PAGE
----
What is Roger's view of Mrs. Jones at the beginning of "Thank You, Ma'am" by Langston Hughes?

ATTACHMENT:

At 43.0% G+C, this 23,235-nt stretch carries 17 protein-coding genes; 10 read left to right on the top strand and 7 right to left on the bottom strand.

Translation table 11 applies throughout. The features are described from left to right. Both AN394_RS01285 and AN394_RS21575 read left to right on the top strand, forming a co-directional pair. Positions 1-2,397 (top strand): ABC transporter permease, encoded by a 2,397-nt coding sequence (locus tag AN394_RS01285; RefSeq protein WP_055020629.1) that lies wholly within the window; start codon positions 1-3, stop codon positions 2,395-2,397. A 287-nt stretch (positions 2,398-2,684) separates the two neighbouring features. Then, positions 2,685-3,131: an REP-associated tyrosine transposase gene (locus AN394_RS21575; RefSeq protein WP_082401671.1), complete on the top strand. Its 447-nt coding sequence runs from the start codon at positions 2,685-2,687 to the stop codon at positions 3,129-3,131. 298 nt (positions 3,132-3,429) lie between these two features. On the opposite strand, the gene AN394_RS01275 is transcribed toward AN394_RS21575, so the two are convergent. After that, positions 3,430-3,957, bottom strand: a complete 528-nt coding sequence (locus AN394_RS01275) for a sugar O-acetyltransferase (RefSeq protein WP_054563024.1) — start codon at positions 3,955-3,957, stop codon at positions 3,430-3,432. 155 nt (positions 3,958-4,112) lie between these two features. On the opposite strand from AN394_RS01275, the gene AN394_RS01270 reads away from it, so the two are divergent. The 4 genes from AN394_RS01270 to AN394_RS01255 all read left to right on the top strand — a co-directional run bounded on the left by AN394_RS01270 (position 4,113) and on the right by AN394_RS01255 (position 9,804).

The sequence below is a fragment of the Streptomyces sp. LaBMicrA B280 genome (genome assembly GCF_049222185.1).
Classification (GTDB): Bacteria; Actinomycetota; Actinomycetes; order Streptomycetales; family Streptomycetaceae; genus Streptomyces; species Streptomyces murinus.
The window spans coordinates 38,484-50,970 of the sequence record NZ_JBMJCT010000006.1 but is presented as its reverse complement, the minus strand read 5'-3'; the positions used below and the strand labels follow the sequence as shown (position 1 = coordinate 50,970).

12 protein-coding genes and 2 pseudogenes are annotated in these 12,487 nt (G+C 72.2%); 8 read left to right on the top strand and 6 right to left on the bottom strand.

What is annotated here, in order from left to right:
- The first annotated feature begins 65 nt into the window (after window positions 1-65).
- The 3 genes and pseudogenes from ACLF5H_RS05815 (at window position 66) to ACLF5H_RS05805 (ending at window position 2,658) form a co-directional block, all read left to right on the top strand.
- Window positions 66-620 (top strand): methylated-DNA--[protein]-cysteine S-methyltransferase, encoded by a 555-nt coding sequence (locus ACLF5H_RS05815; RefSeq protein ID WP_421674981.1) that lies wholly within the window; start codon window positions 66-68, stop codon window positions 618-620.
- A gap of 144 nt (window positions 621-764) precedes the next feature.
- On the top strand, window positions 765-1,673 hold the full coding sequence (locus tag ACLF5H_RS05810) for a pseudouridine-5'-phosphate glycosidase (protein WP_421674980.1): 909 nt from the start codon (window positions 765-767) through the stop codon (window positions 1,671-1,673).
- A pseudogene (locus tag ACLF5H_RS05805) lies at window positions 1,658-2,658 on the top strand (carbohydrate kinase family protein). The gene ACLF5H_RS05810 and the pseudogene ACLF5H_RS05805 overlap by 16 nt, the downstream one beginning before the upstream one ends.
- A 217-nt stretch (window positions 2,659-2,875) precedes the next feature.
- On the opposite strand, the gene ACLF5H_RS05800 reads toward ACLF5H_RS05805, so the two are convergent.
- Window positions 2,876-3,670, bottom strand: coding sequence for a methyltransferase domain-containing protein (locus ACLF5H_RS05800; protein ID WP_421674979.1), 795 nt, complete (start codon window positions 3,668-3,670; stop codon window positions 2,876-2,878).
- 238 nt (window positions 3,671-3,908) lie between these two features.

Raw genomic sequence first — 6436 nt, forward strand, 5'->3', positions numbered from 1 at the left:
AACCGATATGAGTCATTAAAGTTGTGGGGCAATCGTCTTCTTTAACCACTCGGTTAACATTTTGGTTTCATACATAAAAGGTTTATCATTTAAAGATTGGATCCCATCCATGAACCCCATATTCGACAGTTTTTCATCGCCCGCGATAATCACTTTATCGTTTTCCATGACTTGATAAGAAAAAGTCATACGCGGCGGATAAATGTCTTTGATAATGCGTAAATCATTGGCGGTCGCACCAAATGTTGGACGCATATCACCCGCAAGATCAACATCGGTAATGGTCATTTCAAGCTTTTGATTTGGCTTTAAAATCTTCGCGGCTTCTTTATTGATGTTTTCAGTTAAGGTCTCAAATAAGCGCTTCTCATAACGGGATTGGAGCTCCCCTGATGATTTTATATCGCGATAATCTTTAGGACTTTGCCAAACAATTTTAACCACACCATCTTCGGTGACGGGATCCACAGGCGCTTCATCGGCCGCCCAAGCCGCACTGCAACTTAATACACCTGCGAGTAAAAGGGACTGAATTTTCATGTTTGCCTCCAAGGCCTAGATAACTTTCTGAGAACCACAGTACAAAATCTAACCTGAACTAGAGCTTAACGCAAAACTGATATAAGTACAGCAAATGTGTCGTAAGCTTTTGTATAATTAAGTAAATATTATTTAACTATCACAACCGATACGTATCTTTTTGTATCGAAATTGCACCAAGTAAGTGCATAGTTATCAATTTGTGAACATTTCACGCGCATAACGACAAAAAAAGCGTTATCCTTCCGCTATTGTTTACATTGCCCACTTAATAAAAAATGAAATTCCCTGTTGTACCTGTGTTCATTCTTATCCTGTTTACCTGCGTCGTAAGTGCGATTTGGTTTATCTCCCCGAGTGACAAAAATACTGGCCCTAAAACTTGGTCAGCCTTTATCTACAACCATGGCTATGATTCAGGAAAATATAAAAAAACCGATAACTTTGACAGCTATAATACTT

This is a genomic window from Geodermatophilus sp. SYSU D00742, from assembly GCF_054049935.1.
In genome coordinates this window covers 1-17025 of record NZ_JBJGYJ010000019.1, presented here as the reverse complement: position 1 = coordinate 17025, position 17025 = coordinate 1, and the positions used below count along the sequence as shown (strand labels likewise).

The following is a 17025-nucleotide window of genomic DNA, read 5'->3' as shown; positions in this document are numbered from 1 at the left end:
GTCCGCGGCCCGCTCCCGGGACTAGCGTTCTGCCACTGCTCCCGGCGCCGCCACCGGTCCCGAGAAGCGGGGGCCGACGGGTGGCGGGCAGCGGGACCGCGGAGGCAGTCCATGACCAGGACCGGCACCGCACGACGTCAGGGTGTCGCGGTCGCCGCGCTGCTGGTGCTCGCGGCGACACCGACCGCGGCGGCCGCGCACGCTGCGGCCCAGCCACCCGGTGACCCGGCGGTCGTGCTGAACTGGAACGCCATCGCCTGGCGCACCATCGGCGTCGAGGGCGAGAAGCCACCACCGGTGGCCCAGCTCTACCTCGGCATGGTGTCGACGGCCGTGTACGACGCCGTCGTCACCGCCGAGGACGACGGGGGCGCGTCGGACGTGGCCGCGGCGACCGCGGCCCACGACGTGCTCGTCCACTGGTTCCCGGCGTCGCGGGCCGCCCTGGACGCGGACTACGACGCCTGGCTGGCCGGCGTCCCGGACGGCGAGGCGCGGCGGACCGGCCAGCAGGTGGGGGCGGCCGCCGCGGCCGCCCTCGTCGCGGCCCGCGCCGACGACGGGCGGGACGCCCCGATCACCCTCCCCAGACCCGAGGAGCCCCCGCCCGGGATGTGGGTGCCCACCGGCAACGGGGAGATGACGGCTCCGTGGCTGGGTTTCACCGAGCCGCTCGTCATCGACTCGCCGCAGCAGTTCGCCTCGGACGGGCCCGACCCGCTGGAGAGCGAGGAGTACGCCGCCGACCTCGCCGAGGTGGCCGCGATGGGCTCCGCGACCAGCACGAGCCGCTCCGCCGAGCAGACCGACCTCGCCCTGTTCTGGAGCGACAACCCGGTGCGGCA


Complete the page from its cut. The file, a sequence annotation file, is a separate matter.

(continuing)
At the beginning of Langston Hughes' short story "Thank You, Ma'am," the boy, Roger, looks at Mrs. Jones as a nobody—as his victim. He plans to steal her purse and probably does not even think of the consequences to Mrs. Jones. He wants something, and he aims to get it. When Mrs. Jones stops him from stealing her purse, Roger is afraid and looks at her as an enemy. He thinks she will turn him over to the police. It is not until they get to Mrs. Jones' home that Roger begins to realize she is not going to turn him in. When she tells him that she did things she shouldn't have done when she was younger, he begins to relax. Finally, when she makes him supper and gives him money, he realizes that she is a thinking, feeling human being and did not deserve to have her purse stolen. He is changed by the experience.